Day 27: Pause—process—peak
Ever hiked any mountains? Hike, not climb; there is a difference. A hike implies a walk. It is strenuous, but your feet stay on the ground. One thing to remember: every now and then, stop and look around. Pause, take in the scene, process how far you have come, and maybe, if you are in the right spot, gaze upon the peak which awaits you.
I have hiked a few mountains. Nothing dramatic. Enough though that I know it’s important to stop—to pause—or you will miss the hike.
Ever had that happen to you? Ever been so determined to conquer, to complete, that when you are finished you don’t really remember any of it?
It happens to me a lot. On hikes with my scouts I would naturally be focused on keeping track of them. I often missed the hike. At work I would be so focused on the goal, that I would miss much of the journey.
Here is the deal. You can learn a lot along the way. Plus, stopping every now and again lets you take in the goal... lets you catch a glimpse of the peak.
We are coming to the end of a major section of John’s Gospel. John has let you “walk with others” as they have met and processed Jesus. Some believe that he is who he says he is: God. Others do not believe. Still others oppose him.
After chapter 12, most of what you and I will read is Jesus spending time with his disciples, and then his final days, hours, on earth. It will be less about the crowds, and more about his crew.
Reaching chapter 12 has been a hike. Let’s take some time, sit together and process this chapter.
First there is a dinner for Jesus.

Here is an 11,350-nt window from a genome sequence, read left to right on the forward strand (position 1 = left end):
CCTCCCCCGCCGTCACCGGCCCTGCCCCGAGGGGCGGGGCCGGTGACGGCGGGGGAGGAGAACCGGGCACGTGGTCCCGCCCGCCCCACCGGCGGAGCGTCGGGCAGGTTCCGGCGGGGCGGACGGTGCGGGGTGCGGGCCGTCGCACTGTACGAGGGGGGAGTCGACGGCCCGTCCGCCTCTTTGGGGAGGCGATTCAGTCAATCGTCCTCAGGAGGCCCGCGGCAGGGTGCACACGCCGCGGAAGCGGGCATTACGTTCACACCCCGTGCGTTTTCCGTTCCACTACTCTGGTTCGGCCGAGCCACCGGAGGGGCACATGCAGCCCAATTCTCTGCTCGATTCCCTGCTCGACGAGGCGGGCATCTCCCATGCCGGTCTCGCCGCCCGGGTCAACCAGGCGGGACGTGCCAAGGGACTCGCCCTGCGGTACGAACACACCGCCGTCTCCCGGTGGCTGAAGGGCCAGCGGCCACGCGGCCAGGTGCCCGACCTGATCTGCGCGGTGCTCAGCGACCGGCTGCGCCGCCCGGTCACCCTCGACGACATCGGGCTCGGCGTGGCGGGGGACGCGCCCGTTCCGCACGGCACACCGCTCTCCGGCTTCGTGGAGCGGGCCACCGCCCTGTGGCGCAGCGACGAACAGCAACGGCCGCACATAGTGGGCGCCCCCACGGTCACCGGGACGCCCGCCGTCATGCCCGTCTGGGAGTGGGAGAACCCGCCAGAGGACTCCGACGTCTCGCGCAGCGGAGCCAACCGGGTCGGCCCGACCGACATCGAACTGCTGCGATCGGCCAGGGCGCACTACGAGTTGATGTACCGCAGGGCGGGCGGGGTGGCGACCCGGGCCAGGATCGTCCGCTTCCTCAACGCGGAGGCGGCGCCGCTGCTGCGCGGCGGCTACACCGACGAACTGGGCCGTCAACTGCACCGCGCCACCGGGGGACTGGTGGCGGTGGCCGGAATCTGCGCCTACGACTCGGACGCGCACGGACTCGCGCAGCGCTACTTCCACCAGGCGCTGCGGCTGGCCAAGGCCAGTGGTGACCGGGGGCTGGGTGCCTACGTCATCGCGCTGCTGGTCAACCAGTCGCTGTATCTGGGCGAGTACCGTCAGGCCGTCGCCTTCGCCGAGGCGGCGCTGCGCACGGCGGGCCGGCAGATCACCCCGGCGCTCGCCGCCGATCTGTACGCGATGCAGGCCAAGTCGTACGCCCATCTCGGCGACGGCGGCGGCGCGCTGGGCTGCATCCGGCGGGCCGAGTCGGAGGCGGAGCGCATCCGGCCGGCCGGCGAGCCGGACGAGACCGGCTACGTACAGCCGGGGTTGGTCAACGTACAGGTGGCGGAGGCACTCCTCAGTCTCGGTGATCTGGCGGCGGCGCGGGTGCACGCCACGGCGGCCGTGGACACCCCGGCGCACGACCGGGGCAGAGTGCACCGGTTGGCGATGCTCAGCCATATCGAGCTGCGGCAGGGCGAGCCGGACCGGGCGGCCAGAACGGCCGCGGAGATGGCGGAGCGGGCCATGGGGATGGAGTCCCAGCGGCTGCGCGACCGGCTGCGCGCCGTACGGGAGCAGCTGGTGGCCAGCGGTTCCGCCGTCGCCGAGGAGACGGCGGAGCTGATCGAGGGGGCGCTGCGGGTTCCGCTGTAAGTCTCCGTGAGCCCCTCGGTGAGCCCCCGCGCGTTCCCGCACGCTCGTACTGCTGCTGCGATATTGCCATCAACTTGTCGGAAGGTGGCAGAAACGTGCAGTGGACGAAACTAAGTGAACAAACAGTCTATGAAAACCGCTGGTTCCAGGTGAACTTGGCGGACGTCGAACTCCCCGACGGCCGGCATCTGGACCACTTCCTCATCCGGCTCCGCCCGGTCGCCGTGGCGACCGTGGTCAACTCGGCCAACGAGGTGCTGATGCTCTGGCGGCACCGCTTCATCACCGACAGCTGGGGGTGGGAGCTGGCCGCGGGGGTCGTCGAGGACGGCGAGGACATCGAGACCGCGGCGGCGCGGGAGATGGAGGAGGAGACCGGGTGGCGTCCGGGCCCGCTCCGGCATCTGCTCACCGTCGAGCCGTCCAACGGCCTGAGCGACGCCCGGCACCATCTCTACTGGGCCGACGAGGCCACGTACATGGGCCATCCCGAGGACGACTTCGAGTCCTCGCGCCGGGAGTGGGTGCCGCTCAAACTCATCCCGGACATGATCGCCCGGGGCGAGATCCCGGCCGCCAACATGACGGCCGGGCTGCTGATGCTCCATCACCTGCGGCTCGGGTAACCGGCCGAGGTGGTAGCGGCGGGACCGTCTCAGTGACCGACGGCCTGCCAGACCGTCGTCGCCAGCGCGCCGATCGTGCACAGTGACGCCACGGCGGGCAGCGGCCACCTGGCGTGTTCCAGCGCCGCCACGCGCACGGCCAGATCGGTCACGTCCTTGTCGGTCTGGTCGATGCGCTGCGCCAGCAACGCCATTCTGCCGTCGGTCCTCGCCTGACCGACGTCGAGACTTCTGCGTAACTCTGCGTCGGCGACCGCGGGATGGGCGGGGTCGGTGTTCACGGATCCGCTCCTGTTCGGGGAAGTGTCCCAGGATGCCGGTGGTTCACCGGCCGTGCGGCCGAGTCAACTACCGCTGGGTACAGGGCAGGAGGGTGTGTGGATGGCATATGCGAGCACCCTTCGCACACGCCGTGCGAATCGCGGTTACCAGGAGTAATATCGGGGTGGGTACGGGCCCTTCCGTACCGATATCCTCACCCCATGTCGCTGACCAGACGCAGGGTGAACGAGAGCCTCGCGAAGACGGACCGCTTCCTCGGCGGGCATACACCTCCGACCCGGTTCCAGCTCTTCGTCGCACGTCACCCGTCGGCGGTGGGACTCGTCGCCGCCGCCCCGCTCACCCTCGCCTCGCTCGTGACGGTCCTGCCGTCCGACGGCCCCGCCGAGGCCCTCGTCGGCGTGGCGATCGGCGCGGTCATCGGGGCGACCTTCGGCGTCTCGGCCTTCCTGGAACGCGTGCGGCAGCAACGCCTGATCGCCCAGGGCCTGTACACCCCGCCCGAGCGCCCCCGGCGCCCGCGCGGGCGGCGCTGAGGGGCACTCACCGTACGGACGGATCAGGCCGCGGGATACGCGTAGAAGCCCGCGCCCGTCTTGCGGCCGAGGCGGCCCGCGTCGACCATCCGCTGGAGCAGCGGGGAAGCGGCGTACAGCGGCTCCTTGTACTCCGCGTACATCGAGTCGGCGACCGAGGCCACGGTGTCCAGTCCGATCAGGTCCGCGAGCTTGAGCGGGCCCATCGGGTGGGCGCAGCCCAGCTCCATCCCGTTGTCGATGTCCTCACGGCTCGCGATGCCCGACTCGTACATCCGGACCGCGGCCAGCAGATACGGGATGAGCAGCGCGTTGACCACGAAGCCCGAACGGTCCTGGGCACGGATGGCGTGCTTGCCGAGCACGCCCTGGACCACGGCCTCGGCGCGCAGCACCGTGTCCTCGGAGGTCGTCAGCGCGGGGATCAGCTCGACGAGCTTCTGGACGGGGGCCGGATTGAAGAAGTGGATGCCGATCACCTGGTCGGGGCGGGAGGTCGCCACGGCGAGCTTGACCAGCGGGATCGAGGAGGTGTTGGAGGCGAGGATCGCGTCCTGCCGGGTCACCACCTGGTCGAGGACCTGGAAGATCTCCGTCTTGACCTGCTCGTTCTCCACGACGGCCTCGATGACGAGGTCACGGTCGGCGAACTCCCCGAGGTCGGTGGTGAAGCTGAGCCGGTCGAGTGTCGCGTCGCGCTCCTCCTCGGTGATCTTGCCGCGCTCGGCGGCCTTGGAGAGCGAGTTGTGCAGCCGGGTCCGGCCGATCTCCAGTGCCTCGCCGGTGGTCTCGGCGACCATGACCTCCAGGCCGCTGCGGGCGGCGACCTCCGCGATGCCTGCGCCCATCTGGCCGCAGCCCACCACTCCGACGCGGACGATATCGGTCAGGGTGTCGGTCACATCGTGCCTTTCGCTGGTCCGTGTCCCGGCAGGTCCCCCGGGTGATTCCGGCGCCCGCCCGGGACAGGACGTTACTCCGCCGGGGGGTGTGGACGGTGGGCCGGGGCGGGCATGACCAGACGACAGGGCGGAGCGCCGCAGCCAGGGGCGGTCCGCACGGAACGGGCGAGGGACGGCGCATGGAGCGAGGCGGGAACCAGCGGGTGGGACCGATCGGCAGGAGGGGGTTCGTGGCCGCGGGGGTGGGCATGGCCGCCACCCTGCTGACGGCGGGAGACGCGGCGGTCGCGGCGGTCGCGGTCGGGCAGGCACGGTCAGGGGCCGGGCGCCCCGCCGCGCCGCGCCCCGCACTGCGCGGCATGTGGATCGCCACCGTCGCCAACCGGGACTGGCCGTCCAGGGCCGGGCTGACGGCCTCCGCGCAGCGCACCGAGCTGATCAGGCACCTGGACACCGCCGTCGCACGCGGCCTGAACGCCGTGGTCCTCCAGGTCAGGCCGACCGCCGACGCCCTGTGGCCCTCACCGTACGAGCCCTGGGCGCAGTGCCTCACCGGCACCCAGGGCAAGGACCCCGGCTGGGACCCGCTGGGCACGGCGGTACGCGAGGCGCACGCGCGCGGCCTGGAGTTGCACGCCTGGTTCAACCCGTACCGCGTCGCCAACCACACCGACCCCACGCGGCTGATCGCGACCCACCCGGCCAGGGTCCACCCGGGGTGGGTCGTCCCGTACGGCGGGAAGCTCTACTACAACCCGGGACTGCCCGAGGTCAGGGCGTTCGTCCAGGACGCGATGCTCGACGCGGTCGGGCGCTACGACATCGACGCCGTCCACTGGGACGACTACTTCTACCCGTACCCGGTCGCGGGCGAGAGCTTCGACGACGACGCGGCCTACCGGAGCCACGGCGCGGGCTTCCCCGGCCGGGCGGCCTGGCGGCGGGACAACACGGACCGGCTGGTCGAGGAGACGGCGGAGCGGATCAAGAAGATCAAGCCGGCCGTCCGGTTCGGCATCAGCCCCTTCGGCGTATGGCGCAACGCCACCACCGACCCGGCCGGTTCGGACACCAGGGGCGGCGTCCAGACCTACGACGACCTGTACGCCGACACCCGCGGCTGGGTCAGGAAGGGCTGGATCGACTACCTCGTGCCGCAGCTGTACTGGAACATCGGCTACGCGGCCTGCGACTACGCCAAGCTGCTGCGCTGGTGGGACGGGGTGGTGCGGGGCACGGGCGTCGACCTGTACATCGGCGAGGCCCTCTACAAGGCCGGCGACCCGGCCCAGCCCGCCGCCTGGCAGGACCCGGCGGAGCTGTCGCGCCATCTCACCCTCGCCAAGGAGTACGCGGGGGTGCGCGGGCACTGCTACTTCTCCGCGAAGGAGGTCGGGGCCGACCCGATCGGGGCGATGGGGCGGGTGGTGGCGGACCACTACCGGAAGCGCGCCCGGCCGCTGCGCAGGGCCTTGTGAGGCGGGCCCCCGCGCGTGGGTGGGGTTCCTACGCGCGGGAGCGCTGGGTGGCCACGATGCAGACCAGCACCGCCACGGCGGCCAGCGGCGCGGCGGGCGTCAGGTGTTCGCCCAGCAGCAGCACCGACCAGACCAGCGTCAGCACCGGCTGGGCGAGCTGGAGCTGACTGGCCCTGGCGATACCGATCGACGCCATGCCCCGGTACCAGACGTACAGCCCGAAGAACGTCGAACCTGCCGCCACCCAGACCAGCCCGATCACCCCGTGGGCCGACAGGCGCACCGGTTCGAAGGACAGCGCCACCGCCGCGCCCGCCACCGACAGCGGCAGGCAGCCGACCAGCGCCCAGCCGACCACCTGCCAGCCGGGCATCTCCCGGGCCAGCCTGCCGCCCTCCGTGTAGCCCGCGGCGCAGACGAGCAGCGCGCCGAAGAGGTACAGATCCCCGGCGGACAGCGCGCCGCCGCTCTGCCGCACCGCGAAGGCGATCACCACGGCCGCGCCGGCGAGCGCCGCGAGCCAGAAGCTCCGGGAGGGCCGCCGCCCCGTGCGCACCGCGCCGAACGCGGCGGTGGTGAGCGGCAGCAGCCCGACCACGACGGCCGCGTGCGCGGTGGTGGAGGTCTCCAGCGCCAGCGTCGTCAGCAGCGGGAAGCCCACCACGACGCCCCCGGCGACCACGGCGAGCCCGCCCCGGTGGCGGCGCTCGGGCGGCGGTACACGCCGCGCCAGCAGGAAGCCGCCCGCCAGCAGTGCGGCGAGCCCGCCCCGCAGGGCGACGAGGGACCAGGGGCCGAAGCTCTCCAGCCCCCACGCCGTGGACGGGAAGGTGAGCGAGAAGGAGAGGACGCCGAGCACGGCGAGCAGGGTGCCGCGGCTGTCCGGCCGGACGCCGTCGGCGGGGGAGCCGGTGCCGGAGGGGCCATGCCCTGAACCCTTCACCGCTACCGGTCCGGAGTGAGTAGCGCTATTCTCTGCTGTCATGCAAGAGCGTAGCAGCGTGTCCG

Mary pours expensive perfume over his body as Judas watches and reacts. The difference between those who love Jesus, and those who do not, is magnified by her extravagance.
News of Jesus arrival spreads.
Many come. Again, we see two distinct and opposite reactions. The crowds are drawn to him. The authorities, as they get wind of his presence, grow in their anger towards him.
We move from a dinner party to a parade.
Jesus’ entry into Jerusalem is dramatic. Again, we are presented a stark contrast. The crowds are yelling Jesus' praise. The religious opponents are getting even more riled up. Everyone is "going after" Jesus.
Then there is this bit about Greeks seeking Jesus.
To you and me, we probably think nothing of it. Jesus reacts. Why? Because “everyone” has just gotten much bigger. The reference to the Greeks means to people who are not Jewish. Said differently: the rest of the world. Now people outside Jesus’ tribe realize he is someone special.
This description shows that people, Jew and non-Jew, know about him. It means the final actions that Jesus was sent to earth for—his death—are upon him.
All of this leads to a climax of sorts for Jesus.
Perhaps for him, the peak (which he has known all along is there) comes into view.
- He speaks in a sort of cryptic language saying those who seek their life will lose it... and those who lose their lives for his sake will keep it.
- His soul is troubled, and yet he knows what he must do. He cries out and heaven answers. The Father speaks audibly for all to hear.
- In verses 44 we read, “Jesus cries out...”. This is his second time. Have you known him to do this in the earlier chapters? I haven’t. He is bursting with emotion. His mission has moved to another level.
You see, this “hike” that we are on is also a “hike” that Jesus is/was on. Maybe when you started it, you knew that it would lead you to a place where you would be confronted with the person of Jesus. Here is the deal. For Jesus, he too knew that this “hike” would lead to his death. It is one thing to “know” something. It is quite another to “see” it.
What are you seeing at this point?
Do you believe you have it in you to wash Jesus’ feet, sing his praises at a parade, and yet perhaps still deny knowing him in a matter of days?